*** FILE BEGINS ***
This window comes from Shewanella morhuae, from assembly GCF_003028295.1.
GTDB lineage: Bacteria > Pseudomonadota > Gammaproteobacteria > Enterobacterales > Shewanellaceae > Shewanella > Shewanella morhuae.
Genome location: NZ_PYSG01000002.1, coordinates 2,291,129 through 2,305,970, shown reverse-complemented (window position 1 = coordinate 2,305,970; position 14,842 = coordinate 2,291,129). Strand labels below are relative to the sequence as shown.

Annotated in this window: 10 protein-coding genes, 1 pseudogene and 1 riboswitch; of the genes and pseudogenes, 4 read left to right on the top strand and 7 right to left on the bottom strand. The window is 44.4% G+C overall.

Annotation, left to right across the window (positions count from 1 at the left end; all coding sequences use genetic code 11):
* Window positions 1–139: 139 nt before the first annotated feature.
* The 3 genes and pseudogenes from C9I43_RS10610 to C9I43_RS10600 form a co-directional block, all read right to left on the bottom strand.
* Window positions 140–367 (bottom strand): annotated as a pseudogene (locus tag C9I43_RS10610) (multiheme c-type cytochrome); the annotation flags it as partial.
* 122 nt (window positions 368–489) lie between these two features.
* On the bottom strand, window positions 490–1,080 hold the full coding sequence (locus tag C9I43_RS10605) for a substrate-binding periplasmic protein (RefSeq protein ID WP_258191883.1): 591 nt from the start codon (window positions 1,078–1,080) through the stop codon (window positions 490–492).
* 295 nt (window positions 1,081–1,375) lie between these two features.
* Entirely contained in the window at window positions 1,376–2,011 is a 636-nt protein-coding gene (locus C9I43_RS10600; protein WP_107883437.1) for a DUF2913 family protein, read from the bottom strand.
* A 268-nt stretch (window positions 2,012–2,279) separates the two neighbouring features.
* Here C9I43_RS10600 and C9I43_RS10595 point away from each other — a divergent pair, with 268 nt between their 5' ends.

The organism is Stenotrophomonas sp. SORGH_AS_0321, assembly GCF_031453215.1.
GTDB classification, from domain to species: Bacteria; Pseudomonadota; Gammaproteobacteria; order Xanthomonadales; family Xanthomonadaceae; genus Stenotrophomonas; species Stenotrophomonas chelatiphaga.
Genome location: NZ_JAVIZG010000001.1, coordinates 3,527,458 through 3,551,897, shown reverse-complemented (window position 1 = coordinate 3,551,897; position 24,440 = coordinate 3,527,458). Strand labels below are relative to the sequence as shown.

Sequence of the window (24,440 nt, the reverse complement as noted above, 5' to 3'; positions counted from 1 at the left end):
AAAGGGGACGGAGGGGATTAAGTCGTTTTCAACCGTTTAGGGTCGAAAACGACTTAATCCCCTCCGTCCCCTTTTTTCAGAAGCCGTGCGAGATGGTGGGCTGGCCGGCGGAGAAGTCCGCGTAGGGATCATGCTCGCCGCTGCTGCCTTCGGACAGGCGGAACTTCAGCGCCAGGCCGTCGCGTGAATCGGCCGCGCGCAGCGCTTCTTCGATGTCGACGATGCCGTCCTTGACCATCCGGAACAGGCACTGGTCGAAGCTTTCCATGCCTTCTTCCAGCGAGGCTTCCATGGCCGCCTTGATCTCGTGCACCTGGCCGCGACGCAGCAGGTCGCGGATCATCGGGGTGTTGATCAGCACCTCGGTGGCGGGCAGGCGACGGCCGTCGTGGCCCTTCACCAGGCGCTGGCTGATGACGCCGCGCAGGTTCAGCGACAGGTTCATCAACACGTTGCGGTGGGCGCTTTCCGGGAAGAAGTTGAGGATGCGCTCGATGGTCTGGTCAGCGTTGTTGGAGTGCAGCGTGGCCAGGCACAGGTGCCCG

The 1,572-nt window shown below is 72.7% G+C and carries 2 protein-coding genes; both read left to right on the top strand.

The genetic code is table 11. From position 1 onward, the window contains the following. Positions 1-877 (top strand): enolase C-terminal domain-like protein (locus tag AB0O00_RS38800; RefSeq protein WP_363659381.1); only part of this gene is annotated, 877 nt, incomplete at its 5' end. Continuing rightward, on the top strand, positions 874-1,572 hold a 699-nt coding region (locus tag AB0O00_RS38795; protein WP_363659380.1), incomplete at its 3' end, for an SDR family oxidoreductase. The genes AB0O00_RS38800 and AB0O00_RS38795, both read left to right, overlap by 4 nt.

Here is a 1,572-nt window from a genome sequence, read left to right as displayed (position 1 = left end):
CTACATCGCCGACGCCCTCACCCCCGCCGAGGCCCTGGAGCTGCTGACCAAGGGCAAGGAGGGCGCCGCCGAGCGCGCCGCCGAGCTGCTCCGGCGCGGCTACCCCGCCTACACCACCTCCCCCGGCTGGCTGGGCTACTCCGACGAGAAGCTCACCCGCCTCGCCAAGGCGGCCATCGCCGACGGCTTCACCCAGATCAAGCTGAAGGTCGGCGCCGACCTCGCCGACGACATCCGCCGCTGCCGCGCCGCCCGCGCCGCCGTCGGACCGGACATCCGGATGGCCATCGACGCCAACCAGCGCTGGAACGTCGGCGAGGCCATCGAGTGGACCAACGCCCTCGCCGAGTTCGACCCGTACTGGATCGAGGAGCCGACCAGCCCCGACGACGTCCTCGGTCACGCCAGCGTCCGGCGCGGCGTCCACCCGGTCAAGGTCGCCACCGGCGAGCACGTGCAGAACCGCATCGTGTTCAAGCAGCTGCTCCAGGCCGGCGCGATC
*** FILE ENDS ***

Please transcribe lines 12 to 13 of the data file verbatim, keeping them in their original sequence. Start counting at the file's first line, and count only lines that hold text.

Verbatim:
* Entirely contained in the window at window positions 1,376–2,011 is a 636-nt protein-coding gene (locus C9I43_RS10600; protein WP_107883437.1) for a DUF2913 family protein, read from the bottom strand.
* A 268-nt stretch (window positions 2,012–2,279) separates the two neighbouring features.